"There are two fundamental engines that drive procedure growth: having therapeutic procedures that work, and the size of the patient population," she said. "Therapeutic procedures for (coronary artery disease) are relatively well developed, so centers are really addressing the patient population."

Attributing the drop in growth to survey methodology meshes with IMV's finding that the number of cath lab rooms increased 5% in 2002. IMV surveyors also found that budgets for catheter-based imaging devices increased dramatically. Both findings suggest that administrators expect an uptick in cath lab procedures in the coming years.

"Can we say the growth is now occurring in terms of more and more patients? Maybe not," she said. "But if we ask 'Is this a strong industry?', the answer is yes."

IMV's 2003 Cardiac Catheterization Lab Census gathered data from 1510 sites, which make up 75% of the identified cath labs in the U.S. The resulting database can be licensed by subscribers and includes contact and site-specific information regarding device utilization by manufacturer and contrast media utilization by brand, cath lab imaging systems, electrophysiology, intravascular ultrasound, digital imagers, filmless technology, hemodynamic systems, and power injectors for cath contrast, plus cardiovascular information management systems and networking.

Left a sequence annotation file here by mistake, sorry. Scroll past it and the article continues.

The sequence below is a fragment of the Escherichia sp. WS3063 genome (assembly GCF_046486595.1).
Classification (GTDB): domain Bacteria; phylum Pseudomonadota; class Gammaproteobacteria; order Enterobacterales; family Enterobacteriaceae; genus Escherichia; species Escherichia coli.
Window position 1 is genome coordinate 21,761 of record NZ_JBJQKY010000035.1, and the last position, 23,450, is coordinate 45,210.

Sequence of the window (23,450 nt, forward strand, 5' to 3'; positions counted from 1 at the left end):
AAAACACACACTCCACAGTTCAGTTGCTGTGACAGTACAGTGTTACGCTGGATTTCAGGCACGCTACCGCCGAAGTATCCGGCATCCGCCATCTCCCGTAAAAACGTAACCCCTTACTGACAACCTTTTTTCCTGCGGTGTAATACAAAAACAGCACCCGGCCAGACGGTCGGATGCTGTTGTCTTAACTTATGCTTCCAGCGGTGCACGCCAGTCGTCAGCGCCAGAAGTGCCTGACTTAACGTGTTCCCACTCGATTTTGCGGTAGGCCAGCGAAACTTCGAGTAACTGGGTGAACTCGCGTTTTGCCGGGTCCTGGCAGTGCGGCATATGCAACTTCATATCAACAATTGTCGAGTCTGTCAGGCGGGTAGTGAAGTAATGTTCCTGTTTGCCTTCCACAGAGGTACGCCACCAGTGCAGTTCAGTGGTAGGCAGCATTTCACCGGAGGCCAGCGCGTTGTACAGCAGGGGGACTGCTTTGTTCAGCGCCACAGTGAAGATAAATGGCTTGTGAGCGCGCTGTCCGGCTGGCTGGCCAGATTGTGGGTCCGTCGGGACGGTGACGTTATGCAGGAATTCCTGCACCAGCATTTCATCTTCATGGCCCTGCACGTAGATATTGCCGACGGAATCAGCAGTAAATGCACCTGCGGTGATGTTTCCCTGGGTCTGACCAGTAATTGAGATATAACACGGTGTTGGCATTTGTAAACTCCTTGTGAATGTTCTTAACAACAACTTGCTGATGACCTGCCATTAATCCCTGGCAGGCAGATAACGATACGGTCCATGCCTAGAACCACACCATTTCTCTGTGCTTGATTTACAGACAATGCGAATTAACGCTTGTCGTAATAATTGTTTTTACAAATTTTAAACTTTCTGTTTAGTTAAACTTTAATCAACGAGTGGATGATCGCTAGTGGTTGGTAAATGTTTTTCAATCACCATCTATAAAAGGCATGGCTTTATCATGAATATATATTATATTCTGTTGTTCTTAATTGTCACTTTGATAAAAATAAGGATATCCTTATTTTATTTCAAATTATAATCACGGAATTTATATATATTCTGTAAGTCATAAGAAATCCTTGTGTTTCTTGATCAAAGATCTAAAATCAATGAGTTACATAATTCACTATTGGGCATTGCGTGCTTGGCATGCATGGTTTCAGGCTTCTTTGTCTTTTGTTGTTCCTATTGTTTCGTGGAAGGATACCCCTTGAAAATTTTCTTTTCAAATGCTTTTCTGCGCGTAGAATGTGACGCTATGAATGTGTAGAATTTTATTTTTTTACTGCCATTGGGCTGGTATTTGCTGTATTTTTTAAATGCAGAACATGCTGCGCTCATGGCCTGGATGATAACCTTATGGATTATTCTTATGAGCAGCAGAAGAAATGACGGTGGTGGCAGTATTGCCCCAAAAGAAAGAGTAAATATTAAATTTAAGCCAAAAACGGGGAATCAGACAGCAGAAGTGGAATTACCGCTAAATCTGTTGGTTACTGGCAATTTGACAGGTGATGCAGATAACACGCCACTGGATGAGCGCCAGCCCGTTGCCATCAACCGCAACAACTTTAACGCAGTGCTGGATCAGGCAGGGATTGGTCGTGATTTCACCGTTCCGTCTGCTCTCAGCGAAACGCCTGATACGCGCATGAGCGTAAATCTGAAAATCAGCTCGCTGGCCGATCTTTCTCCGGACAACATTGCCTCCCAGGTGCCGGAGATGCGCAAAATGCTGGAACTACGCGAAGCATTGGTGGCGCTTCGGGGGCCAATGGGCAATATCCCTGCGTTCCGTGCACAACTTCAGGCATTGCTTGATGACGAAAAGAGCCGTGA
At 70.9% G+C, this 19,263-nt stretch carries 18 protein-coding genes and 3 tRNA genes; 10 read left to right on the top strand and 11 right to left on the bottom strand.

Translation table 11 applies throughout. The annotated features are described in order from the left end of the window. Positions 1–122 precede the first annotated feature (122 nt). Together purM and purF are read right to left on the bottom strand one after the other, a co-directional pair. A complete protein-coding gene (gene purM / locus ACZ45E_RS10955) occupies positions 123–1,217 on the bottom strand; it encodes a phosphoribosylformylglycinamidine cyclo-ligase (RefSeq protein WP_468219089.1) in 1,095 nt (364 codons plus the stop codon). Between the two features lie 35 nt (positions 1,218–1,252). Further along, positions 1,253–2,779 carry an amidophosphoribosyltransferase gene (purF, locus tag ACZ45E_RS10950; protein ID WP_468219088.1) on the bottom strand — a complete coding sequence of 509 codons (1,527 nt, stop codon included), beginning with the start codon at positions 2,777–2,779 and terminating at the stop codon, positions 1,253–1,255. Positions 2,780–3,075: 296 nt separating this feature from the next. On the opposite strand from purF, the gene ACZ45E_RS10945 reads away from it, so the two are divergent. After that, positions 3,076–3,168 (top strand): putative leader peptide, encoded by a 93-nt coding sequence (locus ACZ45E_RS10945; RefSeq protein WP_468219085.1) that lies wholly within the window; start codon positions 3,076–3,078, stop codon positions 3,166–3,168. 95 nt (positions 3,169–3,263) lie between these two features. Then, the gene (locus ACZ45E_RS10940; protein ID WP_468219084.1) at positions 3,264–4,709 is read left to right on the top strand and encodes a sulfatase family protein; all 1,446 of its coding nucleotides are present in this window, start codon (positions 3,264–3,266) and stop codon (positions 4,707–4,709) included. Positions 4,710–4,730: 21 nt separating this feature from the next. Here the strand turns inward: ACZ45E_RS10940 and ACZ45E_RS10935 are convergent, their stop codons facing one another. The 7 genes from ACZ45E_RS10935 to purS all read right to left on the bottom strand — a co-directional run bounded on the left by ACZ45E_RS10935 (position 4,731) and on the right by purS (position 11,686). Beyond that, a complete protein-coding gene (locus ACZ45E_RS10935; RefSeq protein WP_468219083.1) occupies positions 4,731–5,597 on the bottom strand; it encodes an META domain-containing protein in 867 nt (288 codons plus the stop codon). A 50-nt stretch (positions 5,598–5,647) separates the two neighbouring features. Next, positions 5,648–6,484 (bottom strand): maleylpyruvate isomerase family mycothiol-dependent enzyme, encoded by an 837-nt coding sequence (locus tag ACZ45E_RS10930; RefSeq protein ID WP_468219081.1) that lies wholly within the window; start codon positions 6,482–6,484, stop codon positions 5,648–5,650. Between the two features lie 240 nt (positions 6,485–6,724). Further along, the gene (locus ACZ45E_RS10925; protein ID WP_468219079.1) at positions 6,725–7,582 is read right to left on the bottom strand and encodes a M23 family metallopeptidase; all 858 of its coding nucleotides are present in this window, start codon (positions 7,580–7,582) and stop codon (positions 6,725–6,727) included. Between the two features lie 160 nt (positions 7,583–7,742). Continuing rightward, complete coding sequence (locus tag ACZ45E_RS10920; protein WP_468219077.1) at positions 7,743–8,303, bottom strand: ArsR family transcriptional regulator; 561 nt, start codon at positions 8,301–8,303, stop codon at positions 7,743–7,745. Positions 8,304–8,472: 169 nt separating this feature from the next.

In explaining the 2002 numbers, Gail Prochaska, vice president of IMV, suggested that other screening procedures may be limiting whether patients are referred to a cath lab. Particularly interesting is the possibility that MR for functional evaluation of the heart and coronary CT angiography are beginning to cut into the diagnostic need for cardiac cath. IMV surveyors did not specifically address this question, but they did find that cardiac procedures involving nuclear medicine, CT, and MR equipment rose from 2001 to 2002.

At the University of California Medical Center in Irvine, the number of cath lab procedures - including diagnostic angiography - has declined significantly in recent years, said Dr. Fong Tsai, director of radiological sciences.

"We used to do catheter angiograms to diagnose vascular disease," he said. "Now, everything is MRI and CTA - especially CTA. These are replacing diagnostic angiography."

The appeal of MR and CT is easy to gauge. Traditional catheter angiography is invasive and risky. CT and MRI are neither. Additionally, CT enables clinicians to examine the vessels and evaluate aneurysms concurrently. The development of MR and CT as cardiac procedures eventually will redefine catheter angiography as a therapeutic rather than a diagnostic procedure, he said.